While the Security Council dithers, the Human Rights Council — the new version of the discredited Human Rights Commission — shows no sign of confronting the crisis. Meeting last week in Geneva, the organization heard from U.N. High Commissioner for Human Rights Louise Arbour, who complained that combatants “make a mockery of the principles of international humanitarian law.” They appear to have many allies in the United Nations, especially on the Human Rights Council, whose member states include China, Cuba, Pakistan, and Saudi Arabia (the United States declined to seek a seat this year). They, along with several African states, are almost certain to block any meaningful resolution. The European Union, always ready to excoriate Israel, is ignoring Sudan — evidently eager to placate certain Islamic states on the Council.
Thus, despite two years of unremitting suffering in Darfur, the U.N.’s premier human-rights body has failed to produce a single resolution condemning the regime or even warning about the looming humanitarian disaster.
Some human-rights groups have grown increasingly pessimistic about U.N. diplomacy to pressure the Sudanese government. A coalition of over 40 human-rights leaders recently called on the U.N. Democracy Caucus to push for a special session on Darfur at the Human Rights Council meeting in Geneva, a move rejected at an earlier session this year. “To date, the caucus has yet to adequately act on opportunities to advance human rights at the United Nations,” Jennifer Windsor, executive director of Freedom House, told the House International Relations Committee earlier this month.
That’s putting it gently. “Appeals to Khartoum’s conscience, and requests for its assistance in winding back its ethnic cleansing campaign, are destined to fail,” writes Nick Grono, vice president of the International Crisis Group. “The regime will only change its behavior in response to realistic threats to punishment.” So far the United Nations has failed to muster any such threats in the face of the most grievous human-rights disaster since the Rwanda genocide.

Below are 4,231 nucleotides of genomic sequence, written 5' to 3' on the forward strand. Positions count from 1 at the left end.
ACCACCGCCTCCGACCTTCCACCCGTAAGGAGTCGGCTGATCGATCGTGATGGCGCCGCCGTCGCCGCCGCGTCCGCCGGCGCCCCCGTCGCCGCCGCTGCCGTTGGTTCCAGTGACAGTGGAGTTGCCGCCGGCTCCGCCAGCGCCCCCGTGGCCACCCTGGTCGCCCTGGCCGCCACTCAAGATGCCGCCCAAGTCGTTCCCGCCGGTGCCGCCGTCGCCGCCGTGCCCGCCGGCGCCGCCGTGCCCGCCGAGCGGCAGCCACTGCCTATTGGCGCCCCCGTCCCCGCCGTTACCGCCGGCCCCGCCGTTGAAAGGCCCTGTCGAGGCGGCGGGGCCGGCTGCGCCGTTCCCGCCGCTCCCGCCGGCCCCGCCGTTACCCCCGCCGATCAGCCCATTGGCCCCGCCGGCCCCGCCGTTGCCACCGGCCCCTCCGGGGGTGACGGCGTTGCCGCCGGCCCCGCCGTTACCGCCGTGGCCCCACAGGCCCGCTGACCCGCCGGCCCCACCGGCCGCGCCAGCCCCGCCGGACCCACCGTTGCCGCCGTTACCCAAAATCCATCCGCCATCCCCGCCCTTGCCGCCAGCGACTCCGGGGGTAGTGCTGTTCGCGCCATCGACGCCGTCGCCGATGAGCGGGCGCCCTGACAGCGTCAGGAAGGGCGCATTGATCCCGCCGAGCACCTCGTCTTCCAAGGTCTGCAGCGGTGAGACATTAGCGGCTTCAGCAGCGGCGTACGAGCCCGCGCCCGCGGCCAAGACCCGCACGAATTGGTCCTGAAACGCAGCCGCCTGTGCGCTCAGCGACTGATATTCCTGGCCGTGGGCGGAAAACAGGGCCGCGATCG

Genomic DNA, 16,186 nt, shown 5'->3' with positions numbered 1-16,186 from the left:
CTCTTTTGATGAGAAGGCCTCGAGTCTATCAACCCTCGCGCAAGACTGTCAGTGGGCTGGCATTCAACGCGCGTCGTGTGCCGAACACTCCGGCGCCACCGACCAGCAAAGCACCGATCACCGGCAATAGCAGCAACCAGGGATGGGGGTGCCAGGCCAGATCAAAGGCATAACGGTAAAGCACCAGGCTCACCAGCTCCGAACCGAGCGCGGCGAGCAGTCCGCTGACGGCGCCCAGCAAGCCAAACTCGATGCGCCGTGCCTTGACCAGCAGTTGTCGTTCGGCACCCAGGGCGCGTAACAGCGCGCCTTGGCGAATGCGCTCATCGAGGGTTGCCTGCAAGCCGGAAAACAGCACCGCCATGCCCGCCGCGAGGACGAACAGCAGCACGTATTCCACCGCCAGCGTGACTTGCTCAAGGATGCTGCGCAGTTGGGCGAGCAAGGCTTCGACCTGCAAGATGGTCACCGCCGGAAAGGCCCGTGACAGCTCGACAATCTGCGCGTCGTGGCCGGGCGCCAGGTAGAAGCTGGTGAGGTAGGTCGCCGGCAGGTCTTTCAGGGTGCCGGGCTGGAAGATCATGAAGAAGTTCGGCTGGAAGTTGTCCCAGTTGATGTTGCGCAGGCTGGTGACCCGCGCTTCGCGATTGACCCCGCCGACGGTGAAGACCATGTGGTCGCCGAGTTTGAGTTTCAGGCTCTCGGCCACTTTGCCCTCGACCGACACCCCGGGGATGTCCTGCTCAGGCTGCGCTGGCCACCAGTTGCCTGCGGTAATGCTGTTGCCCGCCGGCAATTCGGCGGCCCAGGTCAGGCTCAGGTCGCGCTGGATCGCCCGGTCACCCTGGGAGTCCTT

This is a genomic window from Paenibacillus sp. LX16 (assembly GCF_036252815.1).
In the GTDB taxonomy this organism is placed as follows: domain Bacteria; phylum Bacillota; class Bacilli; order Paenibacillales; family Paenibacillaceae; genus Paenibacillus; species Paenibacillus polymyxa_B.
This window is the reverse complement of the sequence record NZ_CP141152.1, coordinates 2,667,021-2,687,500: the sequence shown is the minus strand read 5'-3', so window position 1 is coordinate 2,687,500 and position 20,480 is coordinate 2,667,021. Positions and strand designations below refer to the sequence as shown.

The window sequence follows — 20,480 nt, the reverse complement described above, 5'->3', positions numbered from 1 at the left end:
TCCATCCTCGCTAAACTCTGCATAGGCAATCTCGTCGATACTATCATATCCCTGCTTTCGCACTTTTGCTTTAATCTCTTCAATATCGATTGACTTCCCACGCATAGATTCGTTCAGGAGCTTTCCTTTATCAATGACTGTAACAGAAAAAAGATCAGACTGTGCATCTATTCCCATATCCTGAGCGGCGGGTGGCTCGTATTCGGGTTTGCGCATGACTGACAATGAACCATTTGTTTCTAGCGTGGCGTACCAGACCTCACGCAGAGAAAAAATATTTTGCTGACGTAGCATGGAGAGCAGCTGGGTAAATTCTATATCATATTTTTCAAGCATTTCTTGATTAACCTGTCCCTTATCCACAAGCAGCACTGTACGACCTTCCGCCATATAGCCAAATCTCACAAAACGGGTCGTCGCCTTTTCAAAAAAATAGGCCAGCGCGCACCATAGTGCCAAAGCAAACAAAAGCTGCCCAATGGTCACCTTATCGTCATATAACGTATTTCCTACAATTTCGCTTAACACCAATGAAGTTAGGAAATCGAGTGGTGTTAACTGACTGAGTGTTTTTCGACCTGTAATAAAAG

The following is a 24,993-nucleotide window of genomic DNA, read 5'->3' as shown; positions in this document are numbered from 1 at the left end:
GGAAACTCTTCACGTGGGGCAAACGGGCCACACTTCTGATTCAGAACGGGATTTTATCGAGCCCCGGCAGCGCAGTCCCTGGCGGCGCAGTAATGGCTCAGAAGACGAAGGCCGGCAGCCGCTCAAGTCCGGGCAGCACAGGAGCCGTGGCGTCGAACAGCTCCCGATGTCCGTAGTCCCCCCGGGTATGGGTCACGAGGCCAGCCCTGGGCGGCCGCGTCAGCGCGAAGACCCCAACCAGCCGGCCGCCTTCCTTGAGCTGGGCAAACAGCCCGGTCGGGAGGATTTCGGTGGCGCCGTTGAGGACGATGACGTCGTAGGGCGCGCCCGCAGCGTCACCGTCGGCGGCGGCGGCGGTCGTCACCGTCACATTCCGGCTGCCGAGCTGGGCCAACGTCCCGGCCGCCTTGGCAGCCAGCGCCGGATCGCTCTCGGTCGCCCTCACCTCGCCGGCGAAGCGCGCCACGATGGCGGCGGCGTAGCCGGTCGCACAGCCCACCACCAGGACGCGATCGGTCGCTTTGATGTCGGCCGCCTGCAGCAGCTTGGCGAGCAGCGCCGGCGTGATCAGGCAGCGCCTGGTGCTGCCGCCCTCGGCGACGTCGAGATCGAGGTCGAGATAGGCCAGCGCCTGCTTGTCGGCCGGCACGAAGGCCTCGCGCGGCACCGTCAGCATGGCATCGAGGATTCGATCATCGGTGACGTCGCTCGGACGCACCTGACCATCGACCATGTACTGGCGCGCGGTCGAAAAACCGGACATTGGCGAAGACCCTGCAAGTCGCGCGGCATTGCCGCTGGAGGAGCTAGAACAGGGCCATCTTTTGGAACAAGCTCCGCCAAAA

All this comes despite the U.N.’s new “responsibility to protect” doctrine. Under the doctrine, approved unanimously by the General Assembly last year, member states agree that they have an obligation to protect people from genocide and other atrocities. States that fail to protect their own citizens, the doctrine implies, can’t escape international censure or even military action. Yet U.N. officials do not contemplate the deployment of troops in Sudan without permission from the offending regime. Suggestions that a NATO-led force establish safe havens for refugees — with or without U.N. Security Council approval — have gone nowhere.
Thus, the diplomatic dance continues. During his U.N. address, Bush announced the appointment of a special envoy to Sudan, former USAID Administrator Andrew Natsios. His mandate is to help implement the Darfur Peace Agreement — said to be “in a coma” by the U.N. envoy to Sudan — and produce a plan to bring lasting peace to the region. “Aggressive diplomacy can change the Sudanese government’s mind,” Natsios told the Associated Press. Bush is banking a lot on the effort. Addressing the people of Darfur directly, he offered this warning about the failure to act quickly: “Your lives and the credibility of the United Nations are at stake.”
The great mistake now would be another attempt to preserve the latter at the expense of the former. That path has already been tried, and the body count is mounting.
– Joseph Loconte is a distinguished visiting professor at Pepperdine University’s School of Public Policy and a senior fellow at the Ethics and Public Policy Center in Washington, D.C.